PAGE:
HFSP Long-Term Fellow Manuel Irimia and colleagues
Thursday 1st October 2015
The recent finding that dozens of highly conserved tiny microexons exist in our genes and show striking neuronal-specific regulation suggests that microexons play crucial roles in brain development and function. However, these roles are largely unknown. By knocking out the major regulator responsible for the neuronal-specific regulation of microexons, nSR100/SRRM4, we obtained insights into the biological functions of microexons in mammalian brain development. Misregulation of microexons is associated...
HFSP Long-Term Fellow Roberto J. Brea and colleagues
Monday 28th September 2015
The tools of synthetic biology could allow the reconstitution of the necessary machinery to create synthetic membranes, as well as the intracellular constituents to generate specific functions, enabling the efficient construction of artificial cells. Herein, we describe relevant aspects of the design and preparation of minimal supramolecular architectures that can faithfully mimic or reconstruct the structure and/or function of living cells. Additionally, we report the spontaneous reconstitution...
HFSP Long-Term Fellow Matteo Fumagalli and colleagues
Friday 25th September 2015
The Inuit, the natives of Greenland, and their ancestors have been living in the extreme conditions of the Arctic for thousands of years and have been exposed to both cold annual temperatures and a traditional high-fat diet. We discovered that the Inuit genome has mutations in genes controlling how fat is metabolized, allowing them to physically adapt on a diet rich in omega-3 polyunsaturated fatty acids from marine mammals.
Press release for HFSP Career Development Award holder Rune Linding and colleagues
Thursday 24th September 2015
Cancer Genomics: Scientists have discovered how genetic cancer mutations systematically attack the networks controlling human cells, knowledge critical for the future development of personalized precision cancer treatments.
HFSP Program Grant holders Daniel Forger, Hugh Piggins and Toru Takumi
Monday 14th September 2015
GABA is the only signal sent and received by all cells in the suprachiasmatic nucleus (SCN), the site of the central circadian pacemaker. We discovered separate and simultaneous mechanisms by which GABA in the SCN times fast electrical signals in cells, daily rhythms in the body and the time of year.
HFSP Young Investigator Grant holders Manuel Théry and Maxence Nachury and HFSP Program Grant holder Laurent Blanchoin and colleagues
Thursday 10th September 2015
A microfluidic device has been designed to attach and bend microtubules with hydrodynamic flows. Repeated sequences of microtubule bending revealed that microtubules soften under constraint but also that they could recover their stiffness by self-repairing.
HFSP Long-Term Fellow Romain Levayer and colleagues
Monday 7th September 2015
Cell competition is the mechanism that drives the elimination of slow proliferating cells (so called losers) by faster proliferating cells (winners) through apoptosis and can promote tumor expansion. By studying quantitatively cell competition through long term live imaging in Drosophila, we found that the probability of loser cell elimination correlates with the proportion of contact with winners and that winner cells actively mix with losers. The mixing increases the surface of contact between...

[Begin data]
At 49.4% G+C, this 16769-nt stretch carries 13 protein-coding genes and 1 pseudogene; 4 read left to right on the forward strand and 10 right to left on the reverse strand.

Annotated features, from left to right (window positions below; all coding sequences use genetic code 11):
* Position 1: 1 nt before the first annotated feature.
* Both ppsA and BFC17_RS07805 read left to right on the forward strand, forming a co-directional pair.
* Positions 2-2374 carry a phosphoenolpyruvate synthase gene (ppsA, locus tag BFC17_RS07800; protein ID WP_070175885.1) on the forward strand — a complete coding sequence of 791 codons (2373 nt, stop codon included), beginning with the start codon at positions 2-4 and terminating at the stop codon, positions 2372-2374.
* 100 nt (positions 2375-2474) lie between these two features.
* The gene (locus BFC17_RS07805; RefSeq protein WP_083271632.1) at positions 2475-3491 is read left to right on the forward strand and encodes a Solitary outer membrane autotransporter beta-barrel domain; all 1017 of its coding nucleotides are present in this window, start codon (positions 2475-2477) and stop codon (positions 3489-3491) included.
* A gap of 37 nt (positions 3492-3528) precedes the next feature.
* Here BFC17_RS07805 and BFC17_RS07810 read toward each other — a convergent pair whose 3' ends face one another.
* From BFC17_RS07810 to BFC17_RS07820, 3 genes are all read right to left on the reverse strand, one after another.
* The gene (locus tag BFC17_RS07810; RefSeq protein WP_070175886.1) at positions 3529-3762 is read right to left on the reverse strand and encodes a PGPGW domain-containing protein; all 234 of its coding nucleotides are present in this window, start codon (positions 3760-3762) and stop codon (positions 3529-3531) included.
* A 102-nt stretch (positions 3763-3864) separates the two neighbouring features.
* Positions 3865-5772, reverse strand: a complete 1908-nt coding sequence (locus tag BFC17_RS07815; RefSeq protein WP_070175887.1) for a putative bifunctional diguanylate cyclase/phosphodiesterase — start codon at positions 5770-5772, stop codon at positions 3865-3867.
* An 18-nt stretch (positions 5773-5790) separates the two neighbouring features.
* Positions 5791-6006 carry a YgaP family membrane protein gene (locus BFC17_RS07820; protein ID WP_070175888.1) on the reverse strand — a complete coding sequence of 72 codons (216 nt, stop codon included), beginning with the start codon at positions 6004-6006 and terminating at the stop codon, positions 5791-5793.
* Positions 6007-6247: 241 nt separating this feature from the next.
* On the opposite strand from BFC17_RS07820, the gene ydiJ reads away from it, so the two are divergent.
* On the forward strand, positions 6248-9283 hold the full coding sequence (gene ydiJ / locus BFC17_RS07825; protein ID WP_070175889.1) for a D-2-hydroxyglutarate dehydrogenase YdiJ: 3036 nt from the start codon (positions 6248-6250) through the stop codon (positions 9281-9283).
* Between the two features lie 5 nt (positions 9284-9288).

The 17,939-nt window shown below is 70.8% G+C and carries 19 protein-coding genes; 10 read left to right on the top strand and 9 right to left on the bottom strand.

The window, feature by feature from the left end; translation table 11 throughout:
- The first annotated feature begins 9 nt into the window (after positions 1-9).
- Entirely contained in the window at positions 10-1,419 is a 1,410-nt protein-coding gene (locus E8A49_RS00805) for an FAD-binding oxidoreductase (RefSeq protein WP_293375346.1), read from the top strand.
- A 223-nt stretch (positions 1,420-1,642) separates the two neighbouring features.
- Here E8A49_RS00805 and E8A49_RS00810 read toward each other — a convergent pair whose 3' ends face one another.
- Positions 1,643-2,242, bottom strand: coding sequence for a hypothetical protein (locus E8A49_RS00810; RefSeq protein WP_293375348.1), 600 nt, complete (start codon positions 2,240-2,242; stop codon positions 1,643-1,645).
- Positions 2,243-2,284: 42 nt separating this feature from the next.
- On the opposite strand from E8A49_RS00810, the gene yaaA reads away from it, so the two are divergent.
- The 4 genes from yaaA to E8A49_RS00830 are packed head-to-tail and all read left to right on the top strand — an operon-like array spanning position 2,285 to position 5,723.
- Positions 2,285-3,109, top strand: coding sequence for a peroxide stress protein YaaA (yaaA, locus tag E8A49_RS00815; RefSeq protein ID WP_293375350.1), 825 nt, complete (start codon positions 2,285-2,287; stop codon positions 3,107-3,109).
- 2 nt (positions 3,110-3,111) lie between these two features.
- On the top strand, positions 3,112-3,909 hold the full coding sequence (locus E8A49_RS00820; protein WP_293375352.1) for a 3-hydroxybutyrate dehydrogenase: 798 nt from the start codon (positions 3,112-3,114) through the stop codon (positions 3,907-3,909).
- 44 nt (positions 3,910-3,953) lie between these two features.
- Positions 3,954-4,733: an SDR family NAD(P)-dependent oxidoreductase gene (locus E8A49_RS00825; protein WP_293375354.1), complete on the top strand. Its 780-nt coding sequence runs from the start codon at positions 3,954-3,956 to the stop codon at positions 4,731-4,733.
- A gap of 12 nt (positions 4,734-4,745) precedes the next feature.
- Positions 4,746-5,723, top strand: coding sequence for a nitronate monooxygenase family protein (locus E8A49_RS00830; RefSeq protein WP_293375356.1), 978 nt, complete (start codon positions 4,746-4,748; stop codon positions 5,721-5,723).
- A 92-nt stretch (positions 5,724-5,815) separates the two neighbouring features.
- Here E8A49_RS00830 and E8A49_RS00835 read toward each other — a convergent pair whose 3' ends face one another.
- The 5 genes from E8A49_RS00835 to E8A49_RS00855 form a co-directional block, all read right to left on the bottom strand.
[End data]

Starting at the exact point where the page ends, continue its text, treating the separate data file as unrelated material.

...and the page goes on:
HFSP Program Grant holders Nick Melosh and Andreas Schaeffer and colleagues
Tuesday 1st September 2015
Electrical recordings of delivery of drugs inside cells is a cornerstone of modern biotechnology. However, how materials enter or penetrate the cell wall is still something of a mystery. We show a new technique that demonstrates the ability of different materials and surfaces to cause membrane rupture.
HFSP Long-Term Fellow Fernando García-Moreno and Program Grant holder Zoltán Molnár
Monday 31st August 2015
Understanding development and evolution of the neocortex has important implications. Differential timing of developmental events sculpts the brains of different species into distinct organs. The latest investigations on the development of the dorsal forebrain in chick and mouse embryos showed a major difference between vertebrate brains. A delay in the neurogenic properties of a subset of progenitors is specific to mammals and could be responsible for the evolutionary origin of the corpus callosum...
HFSP Young Investigator Grant holders Justin Seymour and Roman Stocker and colleagues
Tuesday 25th August 2015
Corals develop important beneficial, and sometimes detrimental, relationships with a range of microorganisms, including algae and diverse populations of bacteria and archaea, but little is currently known about the microbial behaviors involved in the establishment and maintenance of coral-microbe interactions. We applied a suite of approaches, including microfluidic experiments and genomic analysis, to investigate the extent to which natural communities of coral associated microbes use deliberate...